Who is impacted by rewiring commerce? Everyone that buys or sells. What is key? Data, trust, identity, platform.

rewire impact

I see disruption of Commerce (ie rewiring) occurring in 4 phases.

rewire commerce phases

The First phase of mobile commerce disruption was focused on improving information flow (ie Showrooming).  Second phase is underway, experimental and highly fragmented with one my favorite companies being Blue Kangaroo. In this phase there is context to the mobile interaction without the consumer’s direct input. This is where Apple’s beacons will play (see blog Apple and Physical Commerce earlier this month).  Perhaps the best categorization of Phase 2 is in shopper marketing from Booz & Company.

shopper marketing

Third Phase: Intent

Theme here is consistent with a physical world version of Google’s search word marketing advantage. In this phase retailers and manufacturers work to influence your behavior before you are in the store (as opposed to in store beacons in phase 2). One of the start ups I’m incubating is focused on helping any company purchase intent information.  For example, when someone turns their car off in a mall parking lot they may be intent on shopping. Or when you buy suntan lotion you may be intent on a beach trip. Google is light years ahead of everyone in physical intent… why do you think they want to put up all those free wi-fi hot spots. But their information is extremely limited.. much more location based than behavioral.  In this phase retailers use their consumer insight in combination with others to provide relevant information to specific consumers.

 

In order for consumer adoption to take place there must be real value. Value requires:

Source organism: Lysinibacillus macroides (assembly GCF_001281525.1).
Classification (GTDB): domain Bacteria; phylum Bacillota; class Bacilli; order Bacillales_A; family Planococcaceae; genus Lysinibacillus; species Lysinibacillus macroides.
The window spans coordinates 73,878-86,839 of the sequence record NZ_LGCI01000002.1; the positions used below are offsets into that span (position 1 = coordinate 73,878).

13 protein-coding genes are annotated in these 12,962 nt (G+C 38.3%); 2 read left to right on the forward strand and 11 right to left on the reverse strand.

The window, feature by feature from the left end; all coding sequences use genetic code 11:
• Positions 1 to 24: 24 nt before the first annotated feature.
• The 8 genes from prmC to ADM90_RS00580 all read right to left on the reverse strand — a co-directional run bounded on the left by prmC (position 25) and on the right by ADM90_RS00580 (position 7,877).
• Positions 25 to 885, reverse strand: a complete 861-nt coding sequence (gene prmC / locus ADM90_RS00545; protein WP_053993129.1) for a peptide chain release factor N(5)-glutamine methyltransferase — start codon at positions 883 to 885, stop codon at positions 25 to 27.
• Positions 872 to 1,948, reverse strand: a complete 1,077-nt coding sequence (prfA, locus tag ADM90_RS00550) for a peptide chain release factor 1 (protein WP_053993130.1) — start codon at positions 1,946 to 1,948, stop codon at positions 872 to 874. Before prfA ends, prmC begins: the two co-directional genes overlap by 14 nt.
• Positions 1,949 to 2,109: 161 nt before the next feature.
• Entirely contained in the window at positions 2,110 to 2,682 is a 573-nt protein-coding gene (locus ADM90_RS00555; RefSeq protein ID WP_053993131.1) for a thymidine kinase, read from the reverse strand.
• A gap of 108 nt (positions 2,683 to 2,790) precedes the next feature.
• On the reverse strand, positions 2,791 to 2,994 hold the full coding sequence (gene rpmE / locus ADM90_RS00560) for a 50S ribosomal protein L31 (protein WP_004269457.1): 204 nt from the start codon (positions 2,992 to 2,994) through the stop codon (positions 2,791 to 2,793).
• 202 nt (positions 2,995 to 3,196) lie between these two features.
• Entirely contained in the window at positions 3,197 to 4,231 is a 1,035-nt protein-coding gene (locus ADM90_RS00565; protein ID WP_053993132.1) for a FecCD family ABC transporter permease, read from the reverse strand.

• knowing the customer (historically),
  • knowing the customer now (intent),
  • having the ability to touch the customer before they shop (publishing),
  • trust (consumer permission),
  • ability to run an advertising campaign,
  • ability to target consumers based upon insight,
  • ability to track consumer behavior after the campaign (redemption/purchase)
  • tracking requires ability to work with retailers

Yep.. that is a long, long list. What companies can do this today? Google, Apple, Amazon and Facebook.. with Google and Amazon 3-5 years ahead.

There are several strategies at play here today, but the biggest challenge is in obtaining real world intent. Several “Omni Channel” plays leverage online intent to create off line behavior to get around the real world data challenge (only if the consumer starts online).

  • Platform: Amazon, Apple, Google, Facebook
  • Retailer Focused: Square, Amex/Loyalty Partners PayBack Card, OminChannel, Paypal
  • Big Data: IBM, …
  • Big Government: NSA (meant for a laugh, please don’t add me to Echelon/PRISM)

Third Phase Summary

In this phase the Retail environment is not changing substantially, we are better using mobile to interact with consumers within the current retail and advertising constructs. Junk mail and random push messages are gone. Consumers are choosing to “trust” entities that consistently deliver RELEVANT VALUE. Services will be focus toward affluent consumers, as the focus of value will be around discretionary purchases. As efficiencies improve, we will begin to see a massive shift in advertising spend toward digital channels and specifically mobile.  The key for mobile monetization will be in Consumer Identity Arbitrage.. with Apple’s framework the clear leader.

Fourth Phase – Value Orchestration

I discussed this in Value Creation and Distributed Innovation, Static Strategies and the Rewiring of Commerce and in Future of Retail.

In this phase we will see real world changes to how Commerce is conducted, including: store formats (footprint, layouts, inventories), advertising, online/omni channel, customized products (by region and individual), local sourcing of goods, new intermediaries, brokering of: trust, identity, anonymity,…..etc.

Retailers and Mobile Network operators will begin to translate their distribution and data advantages into new platforms. Big data will be used to project your behavior, and recommendations will be targeted to you. I’m not going to go into much detail here, as this is where most of my big bets are…..

This is not a good wrap up.. but I have work to do.

Next Blog: Targeting and Attribution